Freightliner unveils new look, automated medium-duty transmission

Freightliner announced several upgrades to its medium- and heavy-duty truck product lines late last month at a Las Vegas press conference. Foremost among these changes were exterior modifications to its Century Class S/T heavy-duty tractor, including a newly styled hood, grille and bumper. The new front end builds on previous Freightliner styling cues while giving Century Class trucks a bold, modern look. It also improves cooling capacity and headlamp light distribution. Mark Lampert, senior vice president, sales and marketing, says the enhancements emphasize style, performance and service without altering the trucks’ exceptional aerodynamics or visibility characteristics.

“The overall profile is stronger and broader,” Lampert notes. “This broader look allowed us to open up the spacing on the new grille.” The wider grille spacing gives the Century Class a somewhat retro styling, recalling classic trucks from the 1950s and ’60s. But its benefits are more than simply ornamental. “The new grille and lower front panel also increase the frontal air intake openings to 55 percent of the truck’s total front surface area,” Lampert adds. “This dramatically improves airflow to accommodate today’s hotter-running, reduced-emission EGR diesel engines.”

Other front-end changes include a three-piece bumper with optional center chrome section. The outside bumper sections are still manufactured with damage-resistant plastic, and new inset road lamps and amber accent lights are now available as optional equipment.
Headlight design has been improved by replacing the previous 7-inch round, sealed beam lamps with a composite headlamp. Lampert says these lamps provide dramatically better light distribution on the road and increased nighttime visibility.

Additional refinements targeted the Century Class’s inner fender splash shields, which are now mounted on the hood instead of the truck’s chassis. These shields continue to provide excellent protection of the engine component from splash, spray and road debris. But now they automatically move out of the way when the hood is raised for easy side access to the engine.”

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Freightliner’s SmartShift transmission control lever allows easy gear selection or manual upshifts or downshifts in demanding road conditions.

Mercedes automated transmission now available for medium-duty applications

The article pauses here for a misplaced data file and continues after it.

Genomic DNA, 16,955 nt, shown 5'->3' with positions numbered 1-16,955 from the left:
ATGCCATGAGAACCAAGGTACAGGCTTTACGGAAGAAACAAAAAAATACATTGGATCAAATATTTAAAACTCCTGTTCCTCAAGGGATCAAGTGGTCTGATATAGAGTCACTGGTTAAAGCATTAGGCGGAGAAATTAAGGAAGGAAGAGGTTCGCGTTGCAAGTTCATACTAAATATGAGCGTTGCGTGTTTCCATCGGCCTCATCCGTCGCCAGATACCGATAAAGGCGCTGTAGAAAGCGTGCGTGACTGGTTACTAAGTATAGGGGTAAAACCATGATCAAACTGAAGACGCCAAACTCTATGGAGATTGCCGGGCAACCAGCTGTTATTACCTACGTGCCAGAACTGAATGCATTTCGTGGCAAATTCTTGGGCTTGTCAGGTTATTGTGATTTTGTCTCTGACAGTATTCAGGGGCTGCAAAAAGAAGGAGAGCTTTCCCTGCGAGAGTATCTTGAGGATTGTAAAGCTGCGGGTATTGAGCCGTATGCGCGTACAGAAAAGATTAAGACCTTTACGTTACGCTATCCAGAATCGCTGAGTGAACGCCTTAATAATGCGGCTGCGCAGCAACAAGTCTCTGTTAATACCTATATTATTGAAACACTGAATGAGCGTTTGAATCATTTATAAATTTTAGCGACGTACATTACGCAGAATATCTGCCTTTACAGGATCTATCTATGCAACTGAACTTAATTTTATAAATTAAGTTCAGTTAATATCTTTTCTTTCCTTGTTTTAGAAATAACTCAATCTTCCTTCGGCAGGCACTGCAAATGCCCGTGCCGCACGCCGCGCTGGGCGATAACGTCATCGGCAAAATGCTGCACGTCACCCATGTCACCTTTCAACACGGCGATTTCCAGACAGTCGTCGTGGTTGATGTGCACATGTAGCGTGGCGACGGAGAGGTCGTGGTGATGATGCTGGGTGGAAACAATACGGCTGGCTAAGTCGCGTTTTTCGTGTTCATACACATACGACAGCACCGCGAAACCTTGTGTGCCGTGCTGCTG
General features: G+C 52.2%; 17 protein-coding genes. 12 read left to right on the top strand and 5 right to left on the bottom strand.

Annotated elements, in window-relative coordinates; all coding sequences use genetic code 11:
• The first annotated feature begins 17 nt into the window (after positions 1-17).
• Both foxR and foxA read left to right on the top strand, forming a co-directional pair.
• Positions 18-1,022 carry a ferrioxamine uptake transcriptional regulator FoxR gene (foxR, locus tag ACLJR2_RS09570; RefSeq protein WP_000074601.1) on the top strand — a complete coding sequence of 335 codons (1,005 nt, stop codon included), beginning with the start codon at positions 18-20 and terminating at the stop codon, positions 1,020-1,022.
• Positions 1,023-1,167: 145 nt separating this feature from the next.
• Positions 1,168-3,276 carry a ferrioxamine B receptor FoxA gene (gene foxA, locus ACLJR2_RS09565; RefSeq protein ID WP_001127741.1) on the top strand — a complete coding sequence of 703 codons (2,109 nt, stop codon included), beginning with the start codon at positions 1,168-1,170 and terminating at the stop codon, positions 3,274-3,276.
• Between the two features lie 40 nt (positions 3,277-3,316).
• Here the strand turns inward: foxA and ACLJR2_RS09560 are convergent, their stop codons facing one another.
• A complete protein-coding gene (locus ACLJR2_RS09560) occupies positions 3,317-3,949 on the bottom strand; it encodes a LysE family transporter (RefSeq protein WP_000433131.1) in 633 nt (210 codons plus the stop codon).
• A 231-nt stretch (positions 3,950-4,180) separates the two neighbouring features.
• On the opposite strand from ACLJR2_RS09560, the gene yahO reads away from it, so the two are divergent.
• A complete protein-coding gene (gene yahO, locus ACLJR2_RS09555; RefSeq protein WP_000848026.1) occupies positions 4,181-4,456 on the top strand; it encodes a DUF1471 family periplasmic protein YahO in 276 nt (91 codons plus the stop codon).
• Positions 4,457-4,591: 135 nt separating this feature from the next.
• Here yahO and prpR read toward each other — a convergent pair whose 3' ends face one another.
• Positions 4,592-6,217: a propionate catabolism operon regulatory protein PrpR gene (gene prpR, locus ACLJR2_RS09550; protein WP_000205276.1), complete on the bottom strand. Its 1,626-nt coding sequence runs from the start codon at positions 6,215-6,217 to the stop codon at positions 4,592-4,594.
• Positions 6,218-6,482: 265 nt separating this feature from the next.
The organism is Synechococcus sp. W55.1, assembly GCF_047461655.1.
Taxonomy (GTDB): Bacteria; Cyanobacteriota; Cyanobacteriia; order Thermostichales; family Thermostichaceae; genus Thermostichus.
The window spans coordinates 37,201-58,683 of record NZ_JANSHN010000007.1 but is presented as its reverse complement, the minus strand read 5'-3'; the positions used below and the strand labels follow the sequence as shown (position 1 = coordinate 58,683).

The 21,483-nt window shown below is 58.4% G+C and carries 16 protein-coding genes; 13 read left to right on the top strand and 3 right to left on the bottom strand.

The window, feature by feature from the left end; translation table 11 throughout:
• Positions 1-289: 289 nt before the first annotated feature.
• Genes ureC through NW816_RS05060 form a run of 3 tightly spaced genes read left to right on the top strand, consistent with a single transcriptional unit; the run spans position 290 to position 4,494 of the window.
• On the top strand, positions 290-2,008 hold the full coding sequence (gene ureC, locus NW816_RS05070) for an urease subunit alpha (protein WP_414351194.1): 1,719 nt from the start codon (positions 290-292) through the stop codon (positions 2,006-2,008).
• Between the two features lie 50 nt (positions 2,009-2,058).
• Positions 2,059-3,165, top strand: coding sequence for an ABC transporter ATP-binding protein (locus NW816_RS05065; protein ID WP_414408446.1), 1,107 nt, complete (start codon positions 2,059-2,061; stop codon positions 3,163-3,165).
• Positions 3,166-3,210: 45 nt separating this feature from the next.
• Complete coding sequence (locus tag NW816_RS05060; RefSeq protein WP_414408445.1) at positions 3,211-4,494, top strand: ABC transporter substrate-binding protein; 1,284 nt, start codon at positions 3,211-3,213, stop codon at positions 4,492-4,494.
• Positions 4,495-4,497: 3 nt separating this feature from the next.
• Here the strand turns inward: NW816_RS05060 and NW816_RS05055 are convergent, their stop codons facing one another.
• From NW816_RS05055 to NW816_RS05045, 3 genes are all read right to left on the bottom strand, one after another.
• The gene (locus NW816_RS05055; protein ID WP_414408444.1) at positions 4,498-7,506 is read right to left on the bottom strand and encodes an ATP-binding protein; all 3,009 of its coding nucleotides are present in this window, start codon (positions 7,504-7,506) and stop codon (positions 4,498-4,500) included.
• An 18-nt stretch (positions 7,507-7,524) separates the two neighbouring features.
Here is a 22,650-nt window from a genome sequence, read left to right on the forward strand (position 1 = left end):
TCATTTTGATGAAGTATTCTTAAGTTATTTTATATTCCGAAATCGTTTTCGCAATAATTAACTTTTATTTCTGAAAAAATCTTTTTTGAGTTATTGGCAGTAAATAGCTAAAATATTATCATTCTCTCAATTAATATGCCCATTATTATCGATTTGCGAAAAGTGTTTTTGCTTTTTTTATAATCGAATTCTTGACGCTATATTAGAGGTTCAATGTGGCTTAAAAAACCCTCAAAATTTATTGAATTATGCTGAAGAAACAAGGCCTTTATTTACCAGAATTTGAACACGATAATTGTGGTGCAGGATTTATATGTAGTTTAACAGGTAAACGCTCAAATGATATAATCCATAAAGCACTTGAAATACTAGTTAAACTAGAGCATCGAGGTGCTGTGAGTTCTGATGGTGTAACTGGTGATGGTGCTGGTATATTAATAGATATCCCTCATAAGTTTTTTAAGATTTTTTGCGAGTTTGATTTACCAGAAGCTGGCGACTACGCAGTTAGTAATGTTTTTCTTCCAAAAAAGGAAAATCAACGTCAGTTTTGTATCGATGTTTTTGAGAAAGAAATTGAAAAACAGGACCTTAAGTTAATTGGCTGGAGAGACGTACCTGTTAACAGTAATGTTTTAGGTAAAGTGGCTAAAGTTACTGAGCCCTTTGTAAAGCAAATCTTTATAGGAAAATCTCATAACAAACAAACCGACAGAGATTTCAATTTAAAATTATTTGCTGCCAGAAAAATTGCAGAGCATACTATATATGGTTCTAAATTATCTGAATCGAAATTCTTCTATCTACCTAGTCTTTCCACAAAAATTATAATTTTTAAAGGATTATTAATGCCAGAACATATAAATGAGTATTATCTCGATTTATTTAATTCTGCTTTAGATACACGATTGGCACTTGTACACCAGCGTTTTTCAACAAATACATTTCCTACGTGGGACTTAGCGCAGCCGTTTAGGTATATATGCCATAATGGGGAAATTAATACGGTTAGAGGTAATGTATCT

Freightliner also announced it will be offering the Mercedes-Benz Automated Gear Shift transmission for its Business Class M2 trucks beginning in the first quarter of 2004. “This transmission allows drivers to focus their attention on what’s most important: the driving task and the road ahead,” Lampert says. “In addition, this transmission helps optimize vehicle efficiency for owners by limiting wear and tear and helping to increase fuel efficiency.”

The AGS transmission features a two-pedal, automated clutch actuation system. It’s not a true automatic transmission: It has no torque converter and uses significantly less transmission fluid than a full automatic unit. These features, along with an aluminum alloy transmission housing and integrated bell housing, keep the AGS lighter than a fully automatic transmission and help deliver increased payload capacity.

The AGS, which is based on Mercedes-Benz’s six-speed manual transmission, uses an electronic Transmission Control Unit to automatically manage all gearshifts. The TCU controls an automated clutch actuator, providing smoother engagement than a manual clutch pedal. In addition, the TCU continuously senses road conditions, vehicle load and grades to precisely determine optimum shift points.

Although the unit is designed as an automated transmission, a manual shift is offered. Freightliner’s SmartShift lever is mounted to the right-hand side of the steering column and allows conventional automated gear selection with simple thumb movements. Drivers can also shift the entire SmartShift lever down to select lower gears or up to select higher gears, giving them total control on grades or in heavy traffic conditions. The new transmission will be available with Mercedes-Benz MBE900 engines rated from 170- to 250-horsepower. Two torque ratings will be offered: a 520 foot-pounds version for trucks with gross cargo weight ratings up to 40,000 pounds, and a 660 foot-pounds unit for trucks with gross cargo weight ratings up to 60,000 pounds.